Negative pressure will cause air ingestion (intake) through the nozzle, and will form an air bubble inside the ink-jet firing chamber. In the better case this can cause a sporadic and temporary firing problem, manifesting itself in a “missing nozzle.” In the worst case, the nozzle will fire the drops sideways, causing potentially fatal defects.

Photo 2. Stationary print heads ensure immunity from temporary nozzle failure caused by accelerations.

To eliminate pressure variation problems in ink-jet print heads all together, PCB inkjet printers should be designed with stationary print heads, where the PCB has to perform all the X-Y motions. Ink heads should only perform slow movements in the Z-direction to compensate for various PCB thicknesses. The trade-off for stationary heads is the relatively bigger size of the systems. However, a bigger footprint of the printer is the better choice and less expensive than the costs of fatal defects on PCBs.

3. PCB Attachment and Flattening

Figure 4.

An ink-jet PCB print head must keep a constant distance from the PCB, maintaining a tolerance of approximately ±0.2 mm to avoid gradual printing quality degradation that can lead to fatal PCB defects.

If the distance between the print head and the PCB is too big, the small inkjet droplet will lose momentum due to air friction and start wandering around, much like an aerosol droplet. It might eventually be dropped on an SMT or a BGA pad and destroy a $1,000 populated PCB. To get the feeling of it, try to visualize throwing a feather. When it leaves your hand the feather still has some velocity and momentum, but soon enough it will begin floating in the air, landing at random.

If the distance is too small, one of two things might happen. In the extreme case when the print head hits the PCB, it will smear the fresh printing, destroy the print head, and scratch the PCB. If the head is very close, but not touching the PCB yet, high velocity droplets impacting the PCB surface may be splashed on the PCB.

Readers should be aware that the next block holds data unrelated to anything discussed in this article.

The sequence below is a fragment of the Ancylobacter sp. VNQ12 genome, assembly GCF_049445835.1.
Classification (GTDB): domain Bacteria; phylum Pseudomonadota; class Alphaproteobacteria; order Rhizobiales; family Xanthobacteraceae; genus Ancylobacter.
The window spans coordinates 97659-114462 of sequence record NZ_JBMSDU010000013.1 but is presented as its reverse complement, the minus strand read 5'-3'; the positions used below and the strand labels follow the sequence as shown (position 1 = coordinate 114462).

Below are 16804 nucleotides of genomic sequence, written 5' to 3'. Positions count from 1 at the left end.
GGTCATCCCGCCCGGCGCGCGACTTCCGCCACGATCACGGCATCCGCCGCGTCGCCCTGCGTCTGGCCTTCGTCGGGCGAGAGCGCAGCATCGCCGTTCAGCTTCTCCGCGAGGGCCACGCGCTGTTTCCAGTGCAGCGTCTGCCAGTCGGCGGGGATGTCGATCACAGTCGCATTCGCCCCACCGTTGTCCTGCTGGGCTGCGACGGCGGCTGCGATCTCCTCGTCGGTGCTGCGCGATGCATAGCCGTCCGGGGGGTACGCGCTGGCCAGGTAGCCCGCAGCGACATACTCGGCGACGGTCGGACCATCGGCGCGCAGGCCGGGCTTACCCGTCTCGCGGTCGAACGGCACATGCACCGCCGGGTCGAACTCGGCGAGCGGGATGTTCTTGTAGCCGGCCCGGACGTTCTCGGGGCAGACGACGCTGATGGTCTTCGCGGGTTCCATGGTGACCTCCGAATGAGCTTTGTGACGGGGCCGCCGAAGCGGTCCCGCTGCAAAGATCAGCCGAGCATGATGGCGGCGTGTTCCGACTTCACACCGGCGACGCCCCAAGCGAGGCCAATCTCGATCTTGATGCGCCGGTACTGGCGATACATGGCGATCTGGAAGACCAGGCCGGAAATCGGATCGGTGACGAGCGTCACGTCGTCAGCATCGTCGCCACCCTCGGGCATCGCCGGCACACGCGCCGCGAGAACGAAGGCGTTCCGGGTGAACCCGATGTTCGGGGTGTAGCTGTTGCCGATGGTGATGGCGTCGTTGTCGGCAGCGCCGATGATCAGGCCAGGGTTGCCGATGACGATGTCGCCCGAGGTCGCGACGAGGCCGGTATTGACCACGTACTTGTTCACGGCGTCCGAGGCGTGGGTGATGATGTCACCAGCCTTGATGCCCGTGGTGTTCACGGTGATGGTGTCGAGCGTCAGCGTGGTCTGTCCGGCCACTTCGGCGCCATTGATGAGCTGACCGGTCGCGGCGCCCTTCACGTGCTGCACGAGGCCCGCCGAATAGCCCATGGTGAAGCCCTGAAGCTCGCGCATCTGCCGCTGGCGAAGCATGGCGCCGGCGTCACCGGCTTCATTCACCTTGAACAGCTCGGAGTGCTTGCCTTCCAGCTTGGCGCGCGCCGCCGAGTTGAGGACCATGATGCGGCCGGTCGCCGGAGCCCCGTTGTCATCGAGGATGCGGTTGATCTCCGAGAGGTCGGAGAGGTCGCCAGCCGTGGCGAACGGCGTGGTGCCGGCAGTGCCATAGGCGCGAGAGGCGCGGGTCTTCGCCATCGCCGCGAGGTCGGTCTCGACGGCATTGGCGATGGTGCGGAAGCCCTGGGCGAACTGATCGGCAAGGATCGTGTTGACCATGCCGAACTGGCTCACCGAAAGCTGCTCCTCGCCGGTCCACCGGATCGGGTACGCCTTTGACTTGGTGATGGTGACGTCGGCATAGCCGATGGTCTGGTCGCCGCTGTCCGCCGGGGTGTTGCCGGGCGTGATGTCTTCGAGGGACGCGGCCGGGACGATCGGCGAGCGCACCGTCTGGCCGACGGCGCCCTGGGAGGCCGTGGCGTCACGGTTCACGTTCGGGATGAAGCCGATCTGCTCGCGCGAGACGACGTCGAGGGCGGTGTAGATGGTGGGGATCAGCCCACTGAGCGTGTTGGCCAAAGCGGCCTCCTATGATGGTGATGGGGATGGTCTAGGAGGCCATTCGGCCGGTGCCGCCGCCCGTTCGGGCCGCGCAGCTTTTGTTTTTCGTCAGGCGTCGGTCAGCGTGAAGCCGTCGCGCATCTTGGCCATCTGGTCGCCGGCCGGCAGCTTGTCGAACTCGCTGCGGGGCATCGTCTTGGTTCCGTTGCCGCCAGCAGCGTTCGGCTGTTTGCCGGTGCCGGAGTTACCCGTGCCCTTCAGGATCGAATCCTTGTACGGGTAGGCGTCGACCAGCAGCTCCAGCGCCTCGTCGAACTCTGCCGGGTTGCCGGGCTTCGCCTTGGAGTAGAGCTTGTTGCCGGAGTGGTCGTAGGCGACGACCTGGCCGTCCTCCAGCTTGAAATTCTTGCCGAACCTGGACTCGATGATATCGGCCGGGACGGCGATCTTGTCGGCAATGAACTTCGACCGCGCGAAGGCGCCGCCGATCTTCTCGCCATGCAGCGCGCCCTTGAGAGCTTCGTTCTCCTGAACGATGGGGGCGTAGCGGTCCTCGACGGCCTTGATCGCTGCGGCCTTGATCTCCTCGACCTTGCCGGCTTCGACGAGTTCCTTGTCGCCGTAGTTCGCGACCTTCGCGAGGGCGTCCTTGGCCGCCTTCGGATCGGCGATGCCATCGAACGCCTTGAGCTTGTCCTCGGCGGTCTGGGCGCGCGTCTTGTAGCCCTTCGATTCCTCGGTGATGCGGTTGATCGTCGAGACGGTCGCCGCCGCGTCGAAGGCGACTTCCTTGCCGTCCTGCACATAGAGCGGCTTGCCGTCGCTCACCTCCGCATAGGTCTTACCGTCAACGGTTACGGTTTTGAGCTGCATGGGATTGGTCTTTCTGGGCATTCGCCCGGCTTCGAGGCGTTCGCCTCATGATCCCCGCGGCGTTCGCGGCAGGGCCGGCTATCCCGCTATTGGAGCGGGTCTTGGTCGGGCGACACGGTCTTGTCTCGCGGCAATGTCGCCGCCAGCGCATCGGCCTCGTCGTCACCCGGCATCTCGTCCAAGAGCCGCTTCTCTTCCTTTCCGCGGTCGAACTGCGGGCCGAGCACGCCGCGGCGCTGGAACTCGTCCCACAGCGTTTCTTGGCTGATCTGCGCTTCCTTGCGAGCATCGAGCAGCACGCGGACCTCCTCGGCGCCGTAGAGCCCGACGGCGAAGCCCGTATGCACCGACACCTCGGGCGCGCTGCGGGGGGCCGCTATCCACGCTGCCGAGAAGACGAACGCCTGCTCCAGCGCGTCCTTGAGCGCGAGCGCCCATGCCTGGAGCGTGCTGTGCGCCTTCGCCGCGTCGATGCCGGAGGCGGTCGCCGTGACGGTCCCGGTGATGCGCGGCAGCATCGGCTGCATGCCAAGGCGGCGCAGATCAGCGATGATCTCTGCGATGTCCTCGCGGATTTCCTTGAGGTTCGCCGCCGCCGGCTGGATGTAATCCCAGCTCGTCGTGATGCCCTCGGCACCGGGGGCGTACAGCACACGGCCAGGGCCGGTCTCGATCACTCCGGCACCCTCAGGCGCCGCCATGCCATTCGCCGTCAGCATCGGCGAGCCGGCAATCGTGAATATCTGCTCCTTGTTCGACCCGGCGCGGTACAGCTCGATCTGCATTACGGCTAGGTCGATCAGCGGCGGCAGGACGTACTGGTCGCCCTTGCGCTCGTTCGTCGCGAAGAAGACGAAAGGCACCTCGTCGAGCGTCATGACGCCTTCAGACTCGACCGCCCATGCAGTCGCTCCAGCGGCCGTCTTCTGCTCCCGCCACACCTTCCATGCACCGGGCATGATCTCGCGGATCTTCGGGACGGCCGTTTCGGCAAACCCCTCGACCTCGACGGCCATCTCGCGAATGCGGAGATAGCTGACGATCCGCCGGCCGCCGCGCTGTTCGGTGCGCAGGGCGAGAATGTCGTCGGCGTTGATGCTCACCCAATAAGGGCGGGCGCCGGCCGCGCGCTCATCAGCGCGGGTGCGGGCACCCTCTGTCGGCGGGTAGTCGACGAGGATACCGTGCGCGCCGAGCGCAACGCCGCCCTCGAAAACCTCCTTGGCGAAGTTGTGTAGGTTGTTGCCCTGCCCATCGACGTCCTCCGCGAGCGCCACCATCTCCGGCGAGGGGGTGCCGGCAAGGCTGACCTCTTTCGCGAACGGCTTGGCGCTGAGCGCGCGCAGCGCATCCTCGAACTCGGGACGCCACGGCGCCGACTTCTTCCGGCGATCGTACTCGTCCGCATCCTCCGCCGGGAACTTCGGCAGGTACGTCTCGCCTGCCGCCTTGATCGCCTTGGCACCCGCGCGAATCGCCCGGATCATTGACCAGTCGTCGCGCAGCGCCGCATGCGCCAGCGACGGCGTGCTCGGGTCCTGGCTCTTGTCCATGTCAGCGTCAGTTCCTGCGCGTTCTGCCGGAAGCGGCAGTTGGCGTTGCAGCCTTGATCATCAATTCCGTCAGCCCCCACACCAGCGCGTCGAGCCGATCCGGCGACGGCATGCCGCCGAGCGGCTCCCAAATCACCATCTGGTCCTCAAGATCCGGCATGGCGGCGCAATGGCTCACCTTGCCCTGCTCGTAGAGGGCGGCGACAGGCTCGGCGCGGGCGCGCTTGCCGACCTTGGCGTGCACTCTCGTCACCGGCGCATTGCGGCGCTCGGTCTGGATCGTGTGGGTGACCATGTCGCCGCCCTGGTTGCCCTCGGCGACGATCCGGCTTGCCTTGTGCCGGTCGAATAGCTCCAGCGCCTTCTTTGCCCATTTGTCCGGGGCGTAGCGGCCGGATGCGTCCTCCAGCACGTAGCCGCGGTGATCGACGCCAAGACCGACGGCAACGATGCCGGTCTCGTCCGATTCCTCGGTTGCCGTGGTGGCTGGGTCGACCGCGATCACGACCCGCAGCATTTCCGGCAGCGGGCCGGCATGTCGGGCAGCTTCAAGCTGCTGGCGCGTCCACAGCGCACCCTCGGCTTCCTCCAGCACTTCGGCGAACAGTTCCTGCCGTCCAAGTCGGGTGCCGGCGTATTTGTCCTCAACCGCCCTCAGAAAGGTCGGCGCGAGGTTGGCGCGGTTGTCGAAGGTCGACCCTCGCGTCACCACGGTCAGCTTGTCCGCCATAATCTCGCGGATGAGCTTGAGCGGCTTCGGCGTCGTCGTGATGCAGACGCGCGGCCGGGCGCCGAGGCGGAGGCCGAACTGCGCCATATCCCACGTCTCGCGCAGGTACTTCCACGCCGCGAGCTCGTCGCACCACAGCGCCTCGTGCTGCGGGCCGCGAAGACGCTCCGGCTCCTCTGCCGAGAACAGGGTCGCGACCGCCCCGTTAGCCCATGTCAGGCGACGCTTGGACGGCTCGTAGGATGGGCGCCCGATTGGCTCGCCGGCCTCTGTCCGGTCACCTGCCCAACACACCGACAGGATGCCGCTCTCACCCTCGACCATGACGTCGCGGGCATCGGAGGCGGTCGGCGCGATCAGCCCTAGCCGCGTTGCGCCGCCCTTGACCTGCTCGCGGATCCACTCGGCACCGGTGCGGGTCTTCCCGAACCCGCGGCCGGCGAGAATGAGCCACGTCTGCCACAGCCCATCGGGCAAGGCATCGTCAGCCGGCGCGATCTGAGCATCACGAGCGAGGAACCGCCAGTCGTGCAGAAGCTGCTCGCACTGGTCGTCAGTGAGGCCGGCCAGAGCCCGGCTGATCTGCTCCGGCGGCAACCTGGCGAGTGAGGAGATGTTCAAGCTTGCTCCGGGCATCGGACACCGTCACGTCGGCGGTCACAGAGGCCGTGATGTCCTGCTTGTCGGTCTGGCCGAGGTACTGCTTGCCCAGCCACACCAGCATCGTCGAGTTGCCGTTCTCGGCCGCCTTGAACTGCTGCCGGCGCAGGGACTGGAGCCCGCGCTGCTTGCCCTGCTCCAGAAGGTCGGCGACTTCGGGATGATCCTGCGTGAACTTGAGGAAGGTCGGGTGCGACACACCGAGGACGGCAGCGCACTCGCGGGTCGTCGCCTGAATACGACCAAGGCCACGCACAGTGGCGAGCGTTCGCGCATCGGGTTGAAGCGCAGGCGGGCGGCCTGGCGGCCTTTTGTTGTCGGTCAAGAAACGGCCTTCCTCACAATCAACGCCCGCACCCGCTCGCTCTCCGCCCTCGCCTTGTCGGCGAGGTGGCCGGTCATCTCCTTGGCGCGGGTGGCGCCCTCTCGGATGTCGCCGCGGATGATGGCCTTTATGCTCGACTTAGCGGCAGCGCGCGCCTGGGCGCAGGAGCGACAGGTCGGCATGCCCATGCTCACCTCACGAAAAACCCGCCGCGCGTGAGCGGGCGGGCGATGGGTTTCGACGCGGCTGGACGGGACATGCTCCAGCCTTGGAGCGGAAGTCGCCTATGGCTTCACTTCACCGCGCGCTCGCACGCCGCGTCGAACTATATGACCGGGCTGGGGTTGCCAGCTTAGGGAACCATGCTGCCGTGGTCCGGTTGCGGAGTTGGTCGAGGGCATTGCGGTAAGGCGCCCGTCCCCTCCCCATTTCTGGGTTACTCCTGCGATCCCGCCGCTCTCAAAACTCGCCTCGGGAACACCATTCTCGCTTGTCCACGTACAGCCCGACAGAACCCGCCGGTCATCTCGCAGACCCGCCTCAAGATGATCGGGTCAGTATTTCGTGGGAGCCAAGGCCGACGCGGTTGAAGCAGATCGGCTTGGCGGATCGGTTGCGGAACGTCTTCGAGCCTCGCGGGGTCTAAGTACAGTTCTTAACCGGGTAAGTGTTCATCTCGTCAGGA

Legend or soldermask printing is performed on the outerlayers of the PCB. By then the PCB is nearly finished, and is typically quite rigid and in many cases far from being perfectly flat. In addition, even the PCB thickness itself may vary to some extent. All that has been mentioned clearly indicates that adequate PCB attachment and flattening is a major, critical requirement for keeping the necessary constant distance between the PCB and the print head.

Using mechanical clamps that hold the PCB edges down can solve PCB edge deformation. Commonly, a vacuum table should solve the problem of bows occurring in the center of a PCB, however, pressure is lost through the PCB holes. In addition, the air that passes through the holes deflects the ink-jet droplets and might cause fatal defects.

The combination of vacuum table and clamps forms one possible solution for PCB attachment, provided that the printing system delivers the appropriate solution for the drop deflection problem. Air flow spoilers are one possible solution: whenever there is a free flow path through a PCB hole which overlaps with a vacuum table hole, the increased flow will meet an obstacle creating increased turbulence. This turbulence will significantly decrease the flow. Another, far better solution, is to design a table where the vacuum is enabled only at locations not being currently printed.

4. Print Head Contamination

Figure 5.

In industrial PCB manufacturing plants—especially in the legend printing room—there is typically some level of contamination, particularly dust particles and fibers. Since inkjet printing requires a distance of about 1-1.5 mm between the print head and the PCB, any dust particle, hair, or a paper fiber that somehow gets attached to the print head will cause smearing of the just-printed ink on the PCB, causing potentially fatal defects.

The print-head is always covered with a thin liquid layer which readily absorbs any such particle. Therefore, the system designer must enable the system to be configured, optionally, to deal with the problem. A solution may include a filter that creates inside the machine a positive pressure of clean air, an external filtered air cover and, to make sure that the PCB itself does not introduce contamination into the machine, an air knife and electrostatic discharge rode to clean the panel.

5. Finding Suitable Ink for PCB Legend Printing

Choosing the suitable inkjet ink is always closely tied to the nature of the substrate. The PCB is a non-absorbing substrate, which creates a fixation problem for the ink drop after it is ejected from the print head and hits the substrate.

Using UV curable ink is the most straightforward solution for PCB printing. However, inkjet UV inks have three inherent problems: poor adhesion; low pigment density, and toxicity.